The two-story, 7,000-square-foot complex will include a restaurant, a hair salon, an art studio, an insurance office and the revamped Alberta Street Market.
'It's removing a blighted site and adding more jobs,' says Fred Atiemo, business finance manager for the Portland Development Commission, which is helping Chung secure the loan. 'The building will complement the neighborhood, and, importantly, the owner has the capacity to repay the loan.'
Stores connect people
Atiemo further believes that the market will provide a needed neighborhood hub which is a neighborhood market's primary function, says Ethan Seltzer, director of Portland State University's School of Urban Studies and Planning.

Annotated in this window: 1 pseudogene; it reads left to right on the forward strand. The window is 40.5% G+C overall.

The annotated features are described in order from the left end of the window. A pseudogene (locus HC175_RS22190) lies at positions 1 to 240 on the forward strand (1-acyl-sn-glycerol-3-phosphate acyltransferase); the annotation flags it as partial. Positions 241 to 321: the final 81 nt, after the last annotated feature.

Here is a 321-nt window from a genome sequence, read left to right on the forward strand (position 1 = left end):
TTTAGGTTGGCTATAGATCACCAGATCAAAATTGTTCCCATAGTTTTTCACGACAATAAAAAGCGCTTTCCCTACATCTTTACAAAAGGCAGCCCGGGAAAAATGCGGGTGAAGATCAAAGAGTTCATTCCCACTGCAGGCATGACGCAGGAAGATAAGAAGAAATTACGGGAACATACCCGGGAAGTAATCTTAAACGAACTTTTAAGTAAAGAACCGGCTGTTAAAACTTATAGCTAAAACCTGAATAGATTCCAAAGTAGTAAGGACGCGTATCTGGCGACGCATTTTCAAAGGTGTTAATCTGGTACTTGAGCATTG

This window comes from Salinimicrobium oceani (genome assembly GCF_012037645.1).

'People are interested in making connections, and these stores offer the opportunity to do that,' Seltzer says.
Jennifer Daneluk, owner of Ross Island Grocery at Southwest Corbett Avenue and Whitaker Street, agrees. One customer told her he'd met a longtime neighbor during the store's Friday night open mike performances.
'They'd lived across the street from each other for 10 years and had never spoken before,' Daneluk says.
At O'Connell's, Moon is discussing his business model when he notices that his older customer has left his cane behind.
'Better take it over to him,' he says. He grabs the cane and locks the front door, affixing to it a handwritten sign assuring his neighbors that he'll be back in five minutes.